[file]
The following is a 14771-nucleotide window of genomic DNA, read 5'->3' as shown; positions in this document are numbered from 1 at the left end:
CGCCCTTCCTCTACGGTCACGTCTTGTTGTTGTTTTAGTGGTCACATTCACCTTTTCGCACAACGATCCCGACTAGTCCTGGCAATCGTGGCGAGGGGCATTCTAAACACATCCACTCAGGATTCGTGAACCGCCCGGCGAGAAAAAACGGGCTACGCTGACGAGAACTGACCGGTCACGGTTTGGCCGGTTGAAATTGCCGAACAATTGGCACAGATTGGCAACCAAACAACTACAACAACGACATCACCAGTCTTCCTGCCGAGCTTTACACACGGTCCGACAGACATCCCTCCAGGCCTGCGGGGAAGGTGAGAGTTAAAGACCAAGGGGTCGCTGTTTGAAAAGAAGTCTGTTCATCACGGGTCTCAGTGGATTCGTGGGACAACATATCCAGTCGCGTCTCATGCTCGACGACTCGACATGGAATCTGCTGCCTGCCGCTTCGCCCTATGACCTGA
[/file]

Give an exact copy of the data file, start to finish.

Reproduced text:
The following is a 14771-nucleotide window of genomic DNA, read 5'->3' as shown; positions in this document are numbered from 1 at the left end:
CGCCCTTCCTCTACGGTCACGTCTTGTTGTTGTTTTAGTGGTCACATTCACCTTTTCGCACAACGATCCCGACTAGTCCTGGCAATCGTGGCGAGGGGCATTCTAAACACATCCACTCAGGATTCGTGAACCGCCCGGCGAGAAAAAACGGGCTACGCTGACGAGAACTGACCGGTCACGGTTTGGCCGGTTGAAATTGCCGAACAATTGGCACAGATTGGCAACCAAACAACTACAACAACGACATCACCAGTCTTCCTGCCGAGCTTTACACACGGTCCGACAGACATCCCTCCAGGCCTGCGGGGAAGGTGAGAGTTAAAGACCAAGGGGTCGCTGTTTGAAAAGAAGTCTGTTCATCACGGGTCTCAGTGGATTCGTGGGACAACATATCCAGTCGCGTCTCATGCTCGACGACTCGACATGGAATCTGCTGCCTGCCGCTTCGCCCTATGACCTGA